Fukien Tea Tree Bonsai Care Guide
The Fukien Tea Tree used to be known as Carmona microphylla, however is now known scientifically as Ehretia microphylla. Originally from the Fujien area of southern China, it is now native in Malaysia, India, and the Philippines.
In its natural habitat this member of the borage family may grow to 12 feet tall.
This popular tropical bush has small, shiny, dark green leaves with tiny hairs on the underside and little white dots on the surface of the foliage, sometimes mistaken for pests. The bark is light brown to reddish and may crack with age, adding to its character. The foliage is dense with small white flowers that bloom much of the year. In some small-leafed species the blossoms turn to small black berries.
This tropical bonsai does not do well outdoors in temperate regions, rather it requires a consistent environment of approximately 60-75 degrees Fahrenheit. It can make a good indoor plant if given some time in a sunny window, and if placed outside in summer should be given shade in the hottest afternoon sun in order to protect the foliage from scorch. Drafts should be avoided.
Ehretia microphylla likes moisture, but can be allowed to dry out somewhat between watering. Over-watering should be avoided to prevent root rot. Leaves may shrivel and even drop if under-watered, and turn yellow if over-watered, so offer enough moisture without allowing the roots to remain soaked for any period of time. Fukiens like humidity so if kept indoors, misting or a humidity tray may be necessary to keep the moisture level high enough.
During the growing season, from spring through fall, the Fukien bonsai should be fed every two weeks. During winter, reduce fertilizing to monthly. A regular bonsai mix may be used, or regular plant fertilizer diluted to half-strength. This species does not do well with overfeeding nor with acidic fertilizers. Watering thoroughly before fertilizing can protect the plant against root burn.
Styles – the dense foliage on the Fukien allows for virtually any form to be achieved, most without any wiring. It takes particularly well to informal upright.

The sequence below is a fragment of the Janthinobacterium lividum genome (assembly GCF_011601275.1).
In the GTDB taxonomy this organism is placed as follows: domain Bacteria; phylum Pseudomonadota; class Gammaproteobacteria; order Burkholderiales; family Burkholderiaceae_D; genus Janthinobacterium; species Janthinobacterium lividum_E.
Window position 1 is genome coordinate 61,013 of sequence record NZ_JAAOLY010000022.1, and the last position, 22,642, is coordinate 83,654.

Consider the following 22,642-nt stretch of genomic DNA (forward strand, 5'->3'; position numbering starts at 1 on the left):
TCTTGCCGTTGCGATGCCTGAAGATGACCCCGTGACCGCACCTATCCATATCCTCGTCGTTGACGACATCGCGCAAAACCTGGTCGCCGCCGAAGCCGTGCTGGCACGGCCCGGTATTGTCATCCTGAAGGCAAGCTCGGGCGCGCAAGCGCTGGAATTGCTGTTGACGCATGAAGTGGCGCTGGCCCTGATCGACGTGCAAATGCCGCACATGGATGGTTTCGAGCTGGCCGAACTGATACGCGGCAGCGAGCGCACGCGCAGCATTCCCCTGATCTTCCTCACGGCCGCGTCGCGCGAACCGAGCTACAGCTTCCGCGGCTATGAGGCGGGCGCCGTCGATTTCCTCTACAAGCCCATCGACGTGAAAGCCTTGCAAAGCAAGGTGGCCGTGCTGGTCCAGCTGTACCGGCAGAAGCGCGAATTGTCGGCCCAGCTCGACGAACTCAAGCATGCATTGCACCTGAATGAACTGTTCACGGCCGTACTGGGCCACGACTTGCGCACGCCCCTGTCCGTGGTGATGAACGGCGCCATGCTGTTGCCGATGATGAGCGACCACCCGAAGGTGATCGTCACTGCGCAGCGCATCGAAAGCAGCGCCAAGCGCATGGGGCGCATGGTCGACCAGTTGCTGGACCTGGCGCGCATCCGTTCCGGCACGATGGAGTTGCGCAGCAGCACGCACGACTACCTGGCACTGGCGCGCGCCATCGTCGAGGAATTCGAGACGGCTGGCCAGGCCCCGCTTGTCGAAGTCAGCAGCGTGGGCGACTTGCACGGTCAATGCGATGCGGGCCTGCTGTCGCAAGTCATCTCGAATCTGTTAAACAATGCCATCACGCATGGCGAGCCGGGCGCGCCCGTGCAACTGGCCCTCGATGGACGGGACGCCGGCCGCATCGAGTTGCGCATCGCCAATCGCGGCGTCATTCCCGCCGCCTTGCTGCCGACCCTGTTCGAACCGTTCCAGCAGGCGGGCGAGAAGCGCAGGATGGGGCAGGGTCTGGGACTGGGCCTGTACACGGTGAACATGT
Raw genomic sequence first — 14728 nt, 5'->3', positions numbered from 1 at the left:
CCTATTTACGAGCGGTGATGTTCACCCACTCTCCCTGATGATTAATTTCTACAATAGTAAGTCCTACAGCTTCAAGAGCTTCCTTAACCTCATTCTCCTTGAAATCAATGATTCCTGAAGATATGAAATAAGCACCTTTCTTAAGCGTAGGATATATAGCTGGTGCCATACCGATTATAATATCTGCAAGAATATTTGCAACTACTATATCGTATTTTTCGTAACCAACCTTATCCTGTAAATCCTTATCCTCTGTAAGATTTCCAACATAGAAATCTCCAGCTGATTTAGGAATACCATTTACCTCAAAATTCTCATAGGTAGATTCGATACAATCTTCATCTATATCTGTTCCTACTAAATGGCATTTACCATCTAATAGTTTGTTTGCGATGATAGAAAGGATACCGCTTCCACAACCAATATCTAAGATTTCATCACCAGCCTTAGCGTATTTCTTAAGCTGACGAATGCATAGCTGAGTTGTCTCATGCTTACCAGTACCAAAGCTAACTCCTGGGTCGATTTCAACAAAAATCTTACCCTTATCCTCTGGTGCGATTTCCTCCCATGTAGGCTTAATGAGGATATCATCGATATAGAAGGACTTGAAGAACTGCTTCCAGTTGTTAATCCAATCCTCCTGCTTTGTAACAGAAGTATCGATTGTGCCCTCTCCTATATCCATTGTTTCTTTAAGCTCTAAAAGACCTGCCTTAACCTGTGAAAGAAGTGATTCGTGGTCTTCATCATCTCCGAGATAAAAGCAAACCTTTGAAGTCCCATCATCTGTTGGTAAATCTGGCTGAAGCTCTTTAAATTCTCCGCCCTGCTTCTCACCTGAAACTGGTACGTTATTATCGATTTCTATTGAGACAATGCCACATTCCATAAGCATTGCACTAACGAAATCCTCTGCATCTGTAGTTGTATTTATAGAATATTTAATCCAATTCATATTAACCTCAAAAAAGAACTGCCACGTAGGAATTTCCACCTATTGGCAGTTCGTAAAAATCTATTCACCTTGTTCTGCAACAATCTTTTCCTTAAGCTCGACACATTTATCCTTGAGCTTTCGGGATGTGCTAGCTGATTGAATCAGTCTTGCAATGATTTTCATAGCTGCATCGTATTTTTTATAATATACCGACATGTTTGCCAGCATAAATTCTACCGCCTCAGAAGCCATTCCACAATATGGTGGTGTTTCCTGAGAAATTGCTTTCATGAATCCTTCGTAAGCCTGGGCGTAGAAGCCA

Pruning may be done at any time of year. Foliage on this bonsai tends to grow non-stop throughout the year, and new shoots can be clipped back to two or three leaves once six to eight leaves have appeared. Large pruning sites do not tend to heal well on this plant, so you may want to plan ahead to integrate the wounds into the design of the tree or make your cuts on the back of the trunk. It does produce good back-budding and tolerates major reductions.
Wiring may be done on the Fukien Tea as long as the timing is good. Brand new shoots should not be wired, but if you wait too long and the branches are too woody they will not bend easily. Apply wire just as, or just after, the shoots turn from green to woody.
The Fukien bonsai may be propagated fairly easily from either seed or cuttings. To plant from seed, remove the fruit's moist outer coating and plant the seeds in normal bonsai soil. Seedlings should appear within approximately one to four weeks. Softwood cuttings should be taken in spring to summer. Place outside in the shade so that a healthy root system can develop.
This plant may be repotted in spring, every other year, around the time that new growth begins to appear. Roots should only be pruned about ten percent, and bottom heat may be used to encourage growth. Most of these species of bonsai are imported from China, and usually come planted in clay. When repotting the soil should be replaced with a well-draining bonsai mixture – half and half organic/inorganic works well, although Fukien will typically grow fine in all inorganic as well. For best results, replace the clay with soil a little at a time to avoid stressing the root ball.
Insects/Pests & Diseases:
This specimen can be vulnerable to a number of pests. Mealy bugs look like little cotton balls and are often found at the bases of leaves. Red spider mites also prefer this particular plant. Scale and aphids may also attack. Scale should be removed manually.
The best treatment for other common pests is a gentle solution of dish soap in water, sprayed on the foliage to create runoff, then rinsed with plain water.
It's important to note that Ehretia microphylla is very sensitive to chemical treatments – particularly Diazinon. If an insecticide must be used, do a test spray of one leaf and monitor it for a week to see if the leaf becomes discolored and/or drops off. If the foliage remains healthy, it is probably safe to treat the rest of the plant.